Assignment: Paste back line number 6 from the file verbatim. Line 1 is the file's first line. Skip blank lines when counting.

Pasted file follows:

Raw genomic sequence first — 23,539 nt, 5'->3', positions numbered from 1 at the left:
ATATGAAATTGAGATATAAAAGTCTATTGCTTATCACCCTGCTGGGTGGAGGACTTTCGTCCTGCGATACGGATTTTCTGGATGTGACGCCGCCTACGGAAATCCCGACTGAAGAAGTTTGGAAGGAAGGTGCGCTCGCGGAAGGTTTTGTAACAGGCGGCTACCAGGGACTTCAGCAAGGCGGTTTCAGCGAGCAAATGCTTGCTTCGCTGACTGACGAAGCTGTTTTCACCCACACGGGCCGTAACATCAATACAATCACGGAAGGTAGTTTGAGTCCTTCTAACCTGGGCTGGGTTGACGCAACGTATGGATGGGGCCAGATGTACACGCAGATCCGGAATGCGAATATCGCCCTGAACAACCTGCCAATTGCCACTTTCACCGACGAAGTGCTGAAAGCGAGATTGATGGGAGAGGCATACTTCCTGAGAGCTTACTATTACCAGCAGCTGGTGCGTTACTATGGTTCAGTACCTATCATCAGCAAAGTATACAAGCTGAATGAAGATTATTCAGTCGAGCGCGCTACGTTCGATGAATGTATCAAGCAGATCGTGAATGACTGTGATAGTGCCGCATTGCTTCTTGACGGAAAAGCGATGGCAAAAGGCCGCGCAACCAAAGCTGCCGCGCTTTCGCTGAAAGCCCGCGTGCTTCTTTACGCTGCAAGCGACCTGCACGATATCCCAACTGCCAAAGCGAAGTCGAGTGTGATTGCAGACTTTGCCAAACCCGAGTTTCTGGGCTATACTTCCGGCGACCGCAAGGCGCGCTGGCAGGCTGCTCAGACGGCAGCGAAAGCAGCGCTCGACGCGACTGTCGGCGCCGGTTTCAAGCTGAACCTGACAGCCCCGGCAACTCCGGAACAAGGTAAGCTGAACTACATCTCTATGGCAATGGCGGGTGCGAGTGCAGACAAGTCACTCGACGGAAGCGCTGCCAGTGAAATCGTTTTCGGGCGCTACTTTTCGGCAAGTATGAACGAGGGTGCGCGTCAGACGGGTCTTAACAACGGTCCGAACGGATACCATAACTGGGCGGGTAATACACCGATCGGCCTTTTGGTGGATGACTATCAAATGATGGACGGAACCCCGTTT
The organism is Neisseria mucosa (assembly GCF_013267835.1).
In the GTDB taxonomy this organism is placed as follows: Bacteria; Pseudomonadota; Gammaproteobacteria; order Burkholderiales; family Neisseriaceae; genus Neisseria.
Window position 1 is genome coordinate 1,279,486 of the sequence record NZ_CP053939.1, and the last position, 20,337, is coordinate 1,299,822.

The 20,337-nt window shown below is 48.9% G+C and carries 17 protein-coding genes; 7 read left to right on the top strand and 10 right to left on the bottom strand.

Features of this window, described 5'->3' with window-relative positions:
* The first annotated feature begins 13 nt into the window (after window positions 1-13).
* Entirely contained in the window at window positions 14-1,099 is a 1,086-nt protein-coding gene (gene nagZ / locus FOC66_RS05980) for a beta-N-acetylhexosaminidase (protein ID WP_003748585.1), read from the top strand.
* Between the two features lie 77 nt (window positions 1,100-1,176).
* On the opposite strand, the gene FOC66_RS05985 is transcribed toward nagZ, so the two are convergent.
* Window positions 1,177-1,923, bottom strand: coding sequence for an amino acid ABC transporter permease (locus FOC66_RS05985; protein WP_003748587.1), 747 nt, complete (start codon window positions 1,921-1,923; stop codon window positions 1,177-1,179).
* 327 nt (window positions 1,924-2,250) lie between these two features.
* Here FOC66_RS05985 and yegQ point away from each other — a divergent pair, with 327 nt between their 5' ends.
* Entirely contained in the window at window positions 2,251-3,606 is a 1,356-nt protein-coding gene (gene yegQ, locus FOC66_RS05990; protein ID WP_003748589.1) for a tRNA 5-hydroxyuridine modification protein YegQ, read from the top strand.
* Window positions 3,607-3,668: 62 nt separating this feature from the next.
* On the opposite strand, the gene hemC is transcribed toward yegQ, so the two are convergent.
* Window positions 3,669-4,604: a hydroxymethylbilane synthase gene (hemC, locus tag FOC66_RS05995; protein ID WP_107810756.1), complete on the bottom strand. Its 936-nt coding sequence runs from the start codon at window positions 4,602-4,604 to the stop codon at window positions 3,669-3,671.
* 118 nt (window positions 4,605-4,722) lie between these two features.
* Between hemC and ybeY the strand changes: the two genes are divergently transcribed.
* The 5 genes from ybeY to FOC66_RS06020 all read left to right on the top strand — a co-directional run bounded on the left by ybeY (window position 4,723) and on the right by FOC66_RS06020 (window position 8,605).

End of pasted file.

The 20,337-nt window shown below is 48.9% G+C and carries 17 protein-coding genes; 7 read left to right on the top strand and 10 right to left on the bottom strand.